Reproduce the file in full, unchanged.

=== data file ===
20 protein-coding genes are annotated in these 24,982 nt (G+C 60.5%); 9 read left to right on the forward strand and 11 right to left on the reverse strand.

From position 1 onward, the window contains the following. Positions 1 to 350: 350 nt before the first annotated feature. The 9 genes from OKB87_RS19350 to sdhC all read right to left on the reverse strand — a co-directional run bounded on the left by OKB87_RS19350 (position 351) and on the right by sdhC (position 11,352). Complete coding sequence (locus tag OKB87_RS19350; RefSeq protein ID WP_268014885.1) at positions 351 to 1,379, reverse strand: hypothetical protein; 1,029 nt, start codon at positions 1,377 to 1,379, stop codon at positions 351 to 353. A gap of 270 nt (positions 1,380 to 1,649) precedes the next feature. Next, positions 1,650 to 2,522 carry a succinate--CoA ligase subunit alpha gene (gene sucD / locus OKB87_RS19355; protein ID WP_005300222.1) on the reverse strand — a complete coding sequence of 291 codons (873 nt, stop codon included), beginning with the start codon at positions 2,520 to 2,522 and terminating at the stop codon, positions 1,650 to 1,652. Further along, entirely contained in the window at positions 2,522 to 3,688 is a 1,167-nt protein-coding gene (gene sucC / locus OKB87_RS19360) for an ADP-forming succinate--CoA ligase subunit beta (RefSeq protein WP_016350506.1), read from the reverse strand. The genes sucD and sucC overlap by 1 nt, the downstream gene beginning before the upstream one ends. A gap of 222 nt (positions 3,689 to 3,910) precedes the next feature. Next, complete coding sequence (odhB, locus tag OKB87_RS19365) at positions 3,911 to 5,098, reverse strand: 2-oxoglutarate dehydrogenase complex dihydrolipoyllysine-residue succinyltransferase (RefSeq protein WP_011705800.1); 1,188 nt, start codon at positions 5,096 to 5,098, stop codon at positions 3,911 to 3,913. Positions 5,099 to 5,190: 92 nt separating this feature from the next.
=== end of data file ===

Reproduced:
20 protein-coding genes are annotated in these 24,982 nt (G+C 60.5%); 9 read left to right on the forward strand and 11 right to left on the reverse strand.

From position 1 onward, the window contains the following. Positions 1 to 350: 350 nt before the first annotated feature. The 9 genes from OKB87_RS19350 to sdhC all read right to left on the reverse strand — a co-directional run bounded on the left by OKB87_RS19350 (position 351) and on the right by sdhC (position 11,352). Complete coding sequence (locus tag OKB87_RS19350; RefSeq protein ID WP_268014885.1) at positions 351 to 1,379, reverse strand: hypothetical protein; 1,029 nt, start codon at positions 1,377 to 1,379, stop codon at positions 351 to 353. A gap of 270 nt (positions 1,380 to 1,649) precedes the next feature. Next, positions 1,650 to 2,522 carry a succinate--CoA ligase subunit alpha gene (gene sucD / locus OKB87_RS19355; protein ID WP_005300222.1) on the reverse strand — a complete coding sequence of 291 codons (873 nt, stop codon included), beginning with the start codon at positions 2,520 to 2,522 and terminating at the stop codon, positions 1,650 to 1,652. Further along, entirely contained in the window at positions 2,522 to 3,688 is a 1,167-nt protein-coding gene (gene sucC / locus OKB87_RS19360) for an ADP-forming succinate--CoA ligase subunit beta (RefSeq protein WP_016350506.1), read from the reverse strand. The genes sucD and sucC overlap by 1 nt, the downstream gene beginning before the upstream one ends. A gap of 222 nt (positions 3,689 to 3,910) precedes the next feature. Next, complete coding sequence (odhB, locus tag OKB87_RS19365) at positions 3,911 to 5,098, reverse strand: 2-oxoglutarate dehydrogenase complex dihydrolipoyllysine-residue succinyltransferase (RefSeq protein WP_011705800.1); 1,188 nt, start codon at positions 5,096 to 5,098, stop codon at positions 3,911 to 3,913. Positions 5,099 to 5,190: 92 nt separating this feature from the next.